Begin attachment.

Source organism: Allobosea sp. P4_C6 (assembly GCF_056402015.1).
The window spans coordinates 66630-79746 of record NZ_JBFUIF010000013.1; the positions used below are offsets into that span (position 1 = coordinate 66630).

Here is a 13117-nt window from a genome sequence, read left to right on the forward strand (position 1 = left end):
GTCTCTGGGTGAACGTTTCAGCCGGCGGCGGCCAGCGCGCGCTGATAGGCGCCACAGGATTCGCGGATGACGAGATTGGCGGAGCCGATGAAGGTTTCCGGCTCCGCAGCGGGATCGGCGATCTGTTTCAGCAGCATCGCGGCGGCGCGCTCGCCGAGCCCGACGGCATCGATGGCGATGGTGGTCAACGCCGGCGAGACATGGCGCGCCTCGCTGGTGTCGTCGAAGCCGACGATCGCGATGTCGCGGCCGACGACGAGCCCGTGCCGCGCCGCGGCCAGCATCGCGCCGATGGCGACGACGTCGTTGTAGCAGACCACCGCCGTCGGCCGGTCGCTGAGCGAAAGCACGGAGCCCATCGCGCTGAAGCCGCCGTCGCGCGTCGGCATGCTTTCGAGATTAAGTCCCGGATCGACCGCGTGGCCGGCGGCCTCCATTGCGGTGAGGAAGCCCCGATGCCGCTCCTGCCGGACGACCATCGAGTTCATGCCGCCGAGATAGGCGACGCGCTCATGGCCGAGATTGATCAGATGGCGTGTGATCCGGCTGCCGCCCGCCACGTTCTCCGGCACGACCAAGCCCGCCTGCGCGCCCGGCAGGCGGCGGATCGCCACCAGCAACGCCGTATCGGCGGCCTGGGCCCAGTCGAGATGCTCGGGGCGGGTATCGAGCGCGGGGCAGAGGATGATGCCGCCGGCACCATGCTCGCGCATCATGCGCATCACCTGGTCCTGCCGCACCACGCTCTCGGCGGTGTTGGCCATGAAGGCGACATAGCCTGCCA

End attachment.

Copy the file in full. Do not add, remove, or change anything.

Source organism: Allobosea sp. P4_C6 (assembly GCF_056402015.1).
The window spans coordinates 66630-79746 of record NZ_JBFUIF010000013.1; the positions used below are offsets into that span (position 1 = coordinate 66630).

Here is a 13117-nt window from a genome sequence, read left to right on the forward strand (position 1 = left end):
GTCTCTGGGTGAACGTTTCAGCCGGCGGCGGCCAGCGCGCGCTGATAGGCGCCACAGGATTCGCGGATGACGAGATTGGCGGAGCCGATGAAGGTTTCCGGCTCCGCAGCGGGATCGGCGATCTGTTTCAGCAGCATCGCGGCGGCGCGCTCGCCGAGCCCGACGGCATCGATGGCGATGGTGGTCAACGCCGGCGAGACATGGCGCGCCTCGCTGGTGTCGTCGAAGCCGACGATCGCGATGTCGCGGCCGACGACGAGCCCGTGCCGCGCCGCGGCCAGCATCGCGCCGATGGCGACGACGTCGTTGTAGCAGACCACCGCCGTCGGCCGGTCGCTGAGCGAAAGCACGGAGCCCATCGCGCTGAAGCCGCCGTCGCGCGTCGGCATGCTTTCGAGATTAAGTCCCGGATCGACCGCGTGGCCGGCGGCCTCCATTGCGGTGAGGAAGCCCCGATGCCGCTCCTGCCGGACGACCATCGAGTTCATGCCGCCGAGATAGGCGACGCGCTCATGGCCGAGATTGATCAGATGGCGTGTGATCCGGCTGCCGCCCGCCACGTTCTCCGGCACGACCAAGCCCGCCTGCGCGCCCGGCAGGCGGCGGATCGCCACCAGCAACGCCGTATCGGCGGCCTGGGCCCAGTCGAGATGCTCGGGGCGGGTATCGAGCGCGGGGCAGAGGATGATGCCGCCGGCACCATGCTCGCGCATCATGCGCATCACCTGGTCCTGCCGCACCACGCTCTCGGCGGTGTTGGCCATGAAGGCGACATAGCCTGCCA